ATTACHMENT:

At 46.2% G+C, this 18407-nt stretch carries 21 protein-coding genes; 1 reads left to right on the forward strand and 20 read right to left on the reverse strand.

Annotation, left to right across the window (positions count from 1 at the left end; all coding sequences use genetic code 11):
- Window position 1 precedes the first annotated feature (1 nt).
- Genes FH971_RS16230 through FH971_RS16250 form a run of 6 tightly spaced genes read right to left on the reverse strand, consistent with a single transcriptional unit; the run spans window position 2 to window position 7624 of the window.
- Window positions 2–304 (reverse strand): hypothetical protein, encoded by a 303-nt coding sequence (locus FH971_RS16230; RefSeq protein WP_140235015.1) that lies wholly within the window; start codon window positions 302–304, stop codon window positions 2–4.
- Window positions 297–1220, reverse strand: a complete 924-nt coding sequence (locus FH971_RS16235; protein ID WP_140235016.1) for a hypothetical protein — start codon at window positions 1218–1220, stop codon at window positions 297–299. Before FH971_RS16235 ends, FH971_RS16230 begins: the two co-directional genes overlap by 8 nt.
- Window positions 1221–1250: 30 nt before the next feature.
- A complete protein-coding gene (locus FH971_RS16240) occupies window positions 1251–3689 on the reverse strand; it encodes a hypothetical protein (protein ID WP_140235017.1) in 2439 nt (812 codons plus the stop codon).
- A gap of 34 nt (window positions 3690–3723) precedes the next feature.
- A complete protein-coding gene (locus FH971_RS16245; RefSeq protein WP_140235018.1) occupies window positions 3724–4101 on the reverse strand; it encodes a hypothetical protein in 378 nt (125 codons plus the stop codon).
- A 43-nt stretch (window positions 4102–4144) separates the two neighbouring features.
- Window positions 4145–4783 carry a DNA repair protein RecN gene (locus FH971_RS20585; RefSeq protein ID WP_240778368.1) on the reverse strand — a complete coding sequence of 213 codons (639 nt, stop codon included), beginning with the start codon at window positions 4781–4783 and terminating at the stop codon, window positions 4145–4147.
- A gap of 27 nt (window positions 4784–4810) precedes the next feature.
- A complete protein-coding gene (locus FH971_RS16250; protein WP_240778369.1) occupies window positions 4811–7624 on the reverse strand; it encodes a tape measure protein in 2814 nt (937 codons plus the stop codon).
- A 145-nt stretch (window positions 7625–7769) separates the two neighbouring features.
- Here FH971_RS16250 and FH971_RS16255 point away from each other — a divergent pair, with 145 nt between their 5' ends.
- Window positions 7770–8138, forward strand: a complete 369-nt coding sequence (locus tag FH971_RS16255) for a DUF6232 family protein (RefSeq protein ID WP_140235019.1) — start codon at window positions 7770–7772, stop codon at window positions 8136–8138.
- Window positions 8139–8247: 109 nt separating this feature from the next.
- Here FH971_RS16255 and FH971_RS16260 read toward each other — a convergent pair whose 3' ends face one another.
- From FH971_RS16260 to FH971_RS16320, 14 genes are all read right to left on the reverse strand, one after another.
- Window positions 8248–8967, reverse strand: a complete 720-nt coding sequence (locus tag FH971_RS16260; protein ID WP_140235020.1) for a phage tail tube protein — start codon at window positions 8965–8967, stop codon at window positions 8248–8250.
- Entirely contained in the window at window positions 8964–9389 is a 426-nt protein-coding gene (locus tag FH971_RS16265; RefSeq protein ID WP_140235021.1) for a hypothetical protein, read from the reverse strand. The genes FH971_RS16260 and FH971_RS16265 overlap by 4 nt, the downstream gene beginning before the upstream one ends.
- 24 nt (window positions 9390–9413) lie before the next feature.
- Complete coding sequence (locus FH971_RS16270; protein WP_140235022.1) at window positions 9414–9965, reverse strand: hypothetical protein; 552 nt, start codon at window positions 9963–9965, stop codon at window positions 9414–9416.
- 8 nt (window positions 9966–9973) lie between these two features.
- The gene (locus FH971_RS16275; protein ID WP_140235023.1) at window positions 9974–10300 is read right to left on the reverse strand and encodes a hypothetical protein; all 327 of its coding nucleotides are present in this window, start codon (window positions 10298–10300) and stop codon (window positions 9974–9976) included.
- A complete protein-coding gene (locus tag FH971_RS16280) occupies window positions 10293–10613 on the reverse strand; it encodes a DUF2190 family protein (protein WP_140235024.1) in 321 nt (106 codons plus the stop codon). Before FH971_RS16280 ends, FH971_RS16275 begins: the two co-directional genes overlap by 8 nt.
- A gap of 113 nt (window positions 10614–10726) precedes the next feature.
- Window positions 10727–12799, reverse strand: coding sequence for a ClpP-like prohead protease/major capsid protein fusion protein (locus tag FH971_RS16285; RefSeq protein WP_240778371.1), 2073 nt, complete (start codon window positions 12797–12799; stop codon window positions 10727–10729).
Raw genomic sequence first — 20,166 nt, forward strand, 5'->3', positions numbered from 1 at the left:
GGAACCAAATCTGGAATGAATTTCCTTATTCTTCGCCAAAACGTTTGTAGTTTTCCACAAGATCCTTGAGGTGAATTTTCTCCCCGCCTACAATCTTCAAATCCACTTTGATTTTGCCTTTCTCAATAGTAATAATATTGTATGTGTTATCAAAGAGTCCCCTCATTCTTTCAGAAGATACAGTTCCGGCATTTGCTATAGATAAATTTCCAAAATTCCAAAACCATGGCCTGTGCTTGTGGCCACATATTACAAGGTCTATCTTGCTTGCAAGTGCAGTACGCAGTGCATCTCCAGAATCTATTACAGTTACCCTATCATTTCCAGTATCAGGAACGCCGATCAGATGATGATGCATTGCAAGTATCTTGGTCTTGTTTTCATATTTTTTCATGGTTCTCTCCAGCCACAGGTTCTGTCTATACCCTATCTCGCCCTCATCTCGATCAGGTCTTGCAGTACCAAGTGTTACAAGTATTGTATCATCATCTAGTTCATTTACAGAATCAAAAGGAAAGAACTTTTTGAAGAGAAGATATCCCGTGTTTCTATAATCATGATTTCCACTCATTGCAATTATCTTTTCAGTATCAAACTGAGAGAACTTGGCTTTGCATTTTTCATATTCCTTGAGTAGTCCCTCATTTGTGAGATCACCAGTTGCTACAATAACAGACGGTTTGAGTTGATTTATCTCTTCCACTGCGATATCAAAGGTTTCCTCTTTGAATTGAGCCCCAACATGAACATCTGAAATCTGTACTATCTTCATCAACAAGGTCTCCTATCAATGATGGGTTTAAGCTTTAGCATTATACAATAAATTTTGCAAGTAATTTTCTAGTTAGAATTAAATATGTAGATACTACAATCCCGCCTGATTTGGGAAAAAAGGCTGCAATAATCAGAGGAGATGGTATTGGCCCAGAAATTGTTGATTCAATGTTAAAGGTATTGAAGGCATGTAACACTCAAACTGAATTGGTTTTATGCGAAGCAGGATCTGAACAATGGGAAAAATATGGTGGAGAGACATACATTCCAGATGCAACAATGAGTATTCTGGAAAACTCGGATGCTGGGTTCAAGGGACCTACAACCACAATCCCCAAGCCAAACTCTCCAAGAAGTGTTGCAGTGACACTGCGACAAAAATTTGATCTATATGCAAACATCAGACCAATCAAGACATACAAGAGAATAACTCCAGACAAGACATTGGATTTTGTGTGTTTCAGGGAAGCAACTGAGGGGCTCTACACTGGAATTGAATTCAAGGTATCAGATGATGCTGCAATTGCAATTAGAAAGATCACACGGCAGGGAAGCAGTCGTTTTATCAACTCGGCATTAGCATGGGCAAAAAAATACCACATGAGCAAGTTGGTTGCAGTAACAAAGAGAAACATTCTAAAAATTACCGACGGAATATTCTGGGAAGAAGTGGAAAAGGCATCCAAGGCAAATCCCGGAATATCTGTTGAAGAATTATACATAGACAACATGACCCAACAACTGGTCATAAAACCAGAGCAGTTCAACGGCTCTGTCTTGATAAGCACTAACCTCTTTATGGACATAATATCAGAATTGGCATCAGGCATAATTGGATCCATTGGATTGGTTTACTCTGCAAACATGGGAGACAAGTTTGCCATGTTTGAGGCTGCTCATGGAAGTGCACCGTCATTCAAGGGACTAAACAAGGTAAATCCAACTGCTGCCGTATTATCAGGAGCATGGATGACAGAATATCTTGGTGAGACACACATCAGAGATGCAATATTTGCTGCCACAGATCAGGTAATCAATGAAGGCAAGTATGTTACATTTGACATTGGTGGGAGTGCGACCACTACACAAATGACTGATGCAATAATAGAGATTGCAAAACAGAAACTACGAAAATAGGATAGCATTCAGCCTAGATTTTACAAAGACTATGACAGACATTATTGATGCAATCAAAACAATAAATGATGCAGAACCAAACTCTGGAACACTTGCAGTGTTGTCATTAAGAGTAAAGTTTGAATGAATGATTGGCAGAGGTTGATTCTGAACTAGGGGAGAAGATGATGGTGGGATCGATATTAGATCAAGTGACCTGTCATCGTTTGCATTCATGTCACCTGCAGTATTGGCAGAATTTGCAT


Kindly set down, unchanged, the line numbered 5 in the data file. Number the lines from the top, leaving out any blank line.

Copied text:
- Window positions 2–304 (reverse strand): hypothetical protein, encoded by a 303-nt coding sequence (locus FH971_RS16230; RefSeq protein WP_140235015.1) that lies wholly within the window; start codon window positions 302–304, stop codon window positions 2–4.